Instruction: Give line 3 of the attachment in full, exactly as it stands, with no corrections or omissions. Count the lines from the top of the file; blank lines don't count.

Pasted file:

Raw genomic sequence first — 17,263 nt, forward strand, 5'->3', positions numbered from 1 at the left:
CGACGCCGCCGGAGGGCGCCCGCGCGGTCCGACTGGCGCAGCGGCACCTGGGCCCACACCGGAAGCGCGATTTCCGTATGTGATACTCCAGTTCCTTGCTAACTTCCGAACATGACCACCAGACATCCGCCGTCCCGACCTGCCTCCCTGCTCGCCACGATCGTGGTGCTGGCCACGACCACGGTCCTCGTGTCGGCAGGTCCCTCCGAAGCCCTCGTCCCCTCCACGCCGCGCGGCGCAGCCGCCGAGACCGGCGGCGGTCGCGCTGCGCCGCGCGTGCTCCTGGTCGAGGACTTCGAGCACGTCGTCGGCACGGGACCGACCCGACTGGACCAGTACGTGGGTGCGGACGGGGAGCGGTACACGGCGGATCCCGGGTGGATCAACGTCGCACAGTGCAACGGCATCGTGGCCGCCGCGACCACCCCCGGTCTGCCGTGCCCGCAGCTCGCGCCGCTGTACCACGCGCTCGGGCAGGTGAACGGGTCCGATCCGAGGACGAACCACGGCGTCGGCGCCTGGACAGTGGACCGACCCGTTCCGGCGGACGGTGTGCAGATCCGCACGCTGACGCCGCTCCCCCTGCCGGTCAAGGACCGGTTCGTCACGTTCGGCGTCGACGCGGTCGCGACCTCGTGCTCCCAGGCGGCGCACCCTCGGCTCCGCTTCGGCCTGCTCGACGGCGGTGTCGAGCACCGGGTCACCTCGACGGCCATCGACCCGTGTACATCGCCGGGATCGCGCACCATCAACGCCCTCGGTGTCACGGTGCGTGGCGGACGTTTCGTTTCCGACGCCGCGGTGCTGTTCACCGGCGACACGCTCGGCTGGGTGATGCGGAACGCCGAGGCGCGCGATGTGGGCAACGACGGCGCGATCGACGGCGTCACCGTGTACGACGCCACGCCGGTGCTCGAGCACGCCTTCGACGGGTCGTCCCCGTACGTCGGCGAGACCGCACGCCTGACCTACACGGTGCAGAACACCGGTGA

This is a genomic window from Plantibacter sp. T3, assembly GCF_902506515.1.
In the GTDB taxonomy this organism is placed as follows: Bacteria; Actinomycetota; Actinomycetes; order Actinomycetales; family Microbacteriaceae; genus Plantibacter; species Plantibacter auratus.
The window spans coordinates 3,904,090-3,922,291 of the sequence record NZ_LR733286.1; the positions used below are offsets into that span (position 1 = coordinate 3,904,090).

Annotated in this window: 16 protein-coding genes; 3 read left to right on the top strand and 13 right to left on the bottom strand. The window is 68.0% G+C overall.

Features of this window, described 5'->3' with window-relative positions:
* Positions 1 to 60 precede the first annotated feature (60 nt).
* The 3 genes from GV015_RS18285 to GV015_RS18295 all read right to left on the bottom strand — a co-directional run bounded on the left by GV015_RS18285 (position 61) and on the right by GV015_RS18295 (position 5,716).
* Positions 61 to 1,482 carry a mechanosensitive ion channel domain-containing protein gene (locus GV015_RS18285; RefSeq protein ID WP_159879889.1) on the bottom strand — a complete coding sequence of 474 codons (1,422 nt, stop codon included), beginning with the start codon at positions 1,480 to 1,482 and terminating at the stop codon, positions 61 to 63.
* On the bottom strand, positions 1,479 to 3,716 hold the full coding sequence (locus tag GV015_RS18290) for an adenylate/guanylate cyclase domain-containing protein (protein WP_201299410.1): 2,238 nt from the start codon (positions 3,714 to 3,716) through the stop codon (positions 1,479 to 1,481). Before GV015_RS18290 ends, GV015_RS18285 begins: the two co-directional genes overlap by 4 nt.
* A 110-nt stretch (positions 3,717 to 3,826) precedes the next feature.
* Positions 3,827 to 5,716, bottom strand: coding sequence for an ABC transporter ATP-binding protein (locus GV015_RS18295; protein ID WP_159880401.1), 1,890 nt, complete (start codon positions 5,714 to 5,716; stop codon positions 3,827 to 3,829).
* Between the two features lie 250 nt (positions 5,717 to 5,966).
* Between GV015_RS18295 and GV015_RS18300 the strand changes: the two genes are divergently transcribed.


This is a genomic window from Plantibacter sp. T3, assembly GCF_902506515.1.